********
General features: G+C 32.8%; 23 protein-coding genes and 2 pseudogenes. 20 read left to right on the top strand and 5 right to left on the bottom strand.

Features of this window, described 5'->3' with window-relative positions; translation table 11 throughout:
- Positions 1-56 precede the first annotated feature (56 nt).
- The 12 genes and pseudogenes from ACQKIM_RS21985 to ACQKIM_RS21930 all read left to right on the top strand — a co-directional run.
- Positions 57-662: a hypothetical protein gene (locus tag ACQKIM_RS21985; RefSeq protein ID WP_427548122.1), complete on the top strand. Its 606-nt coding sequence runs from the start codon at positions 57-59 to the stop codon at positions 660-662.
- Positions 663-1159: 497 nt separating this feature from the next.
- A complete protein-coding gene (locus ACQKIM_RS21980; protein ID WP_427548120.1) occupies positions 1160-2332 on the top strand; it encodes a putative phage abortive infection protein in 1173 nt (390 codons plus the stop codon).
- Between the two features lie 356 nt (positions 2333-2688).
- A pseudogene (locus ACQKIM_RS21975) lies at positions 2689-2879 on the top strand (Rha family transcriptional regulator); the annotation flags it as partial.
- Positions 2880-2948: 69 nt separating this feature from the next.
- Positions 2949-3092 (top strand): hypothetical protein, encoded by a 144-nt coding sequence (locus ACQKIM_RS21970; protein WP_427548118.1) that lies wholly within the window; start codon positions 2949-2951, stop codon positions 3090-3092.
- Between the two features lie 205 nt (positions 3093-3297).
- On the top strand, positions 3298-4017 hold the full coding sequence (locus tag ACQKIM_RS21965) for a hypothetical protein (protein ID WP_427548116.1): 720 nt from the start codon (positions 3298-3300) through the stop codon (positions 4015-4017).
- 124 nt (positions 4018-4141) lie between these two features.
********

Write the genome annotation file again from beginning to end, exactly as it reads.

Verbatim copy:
General features: G+C 32.8%; 23 protein-coding genes and 2 pseudogenes. 20 read left to right on the top strand and 5 right to left on the bottom strand.

Features of this window, described 5'->3' with window-relative positions; translation table 11 throughout:
- Positions 1-56 precede the first annotated feature (56 nt).
- The 12 genes and pseudogenes from ACQKIM_RS21985 to ACQKIM_RS21930 all read left to right on the top strand — a co-directional run.
- Positions 57-662: a hypothetical protein gene (locus tag ACQKIM_RS21985; RefSeq protein ID WP_427548122.1), complete on the top strand. Its 606-nt coding sequence runs from the start codon at positions 57-59 to the stop codon at positions 660-662.
- Positions 663-1159: 497 nt separating this feature from the next.
- A complete protein-coding gene (locus ACQKIM_RS21980; protein ID WP_427548120.1) occupies positions 1160-2332 on the top strand; it encodes a putative phage abortive infection protein in 1173 nt (390 codons plus the stop codon).
- Between the two features lie 356 nt (positions 2333-2688).
- A pseudogene (locus ACQKIM_RS21975) lies at positions 2689-2879 on the top strand (Rha family transcriptional regulator); the annotation flags it as partial.
- Positions 2880-2948: 69 nt separating this feature from the next.
- Positions 2949-3092 (top strand): hypothetical protein, encoded by a 144-nt coding sequence (locus ACQKIM_RS21970; protein WP_427548118.1) that lies wholly within the window; start codon positions 2949-2951, stop codon positions 3090-3092.
- Between the two features lie 205 nt (positions 3093-3297).
- On the top strand, positions 3298-4017 hold the full coding sequence (locus tag ACQKIM_RS21965) for a hypothetical protein (protein ID WP_427548116.1): 720 nt from the start codon (positions 3298-3300) through the stop codon (positions 4015-4017).
- 124 nt (positions 4018-4141) lie between these two features.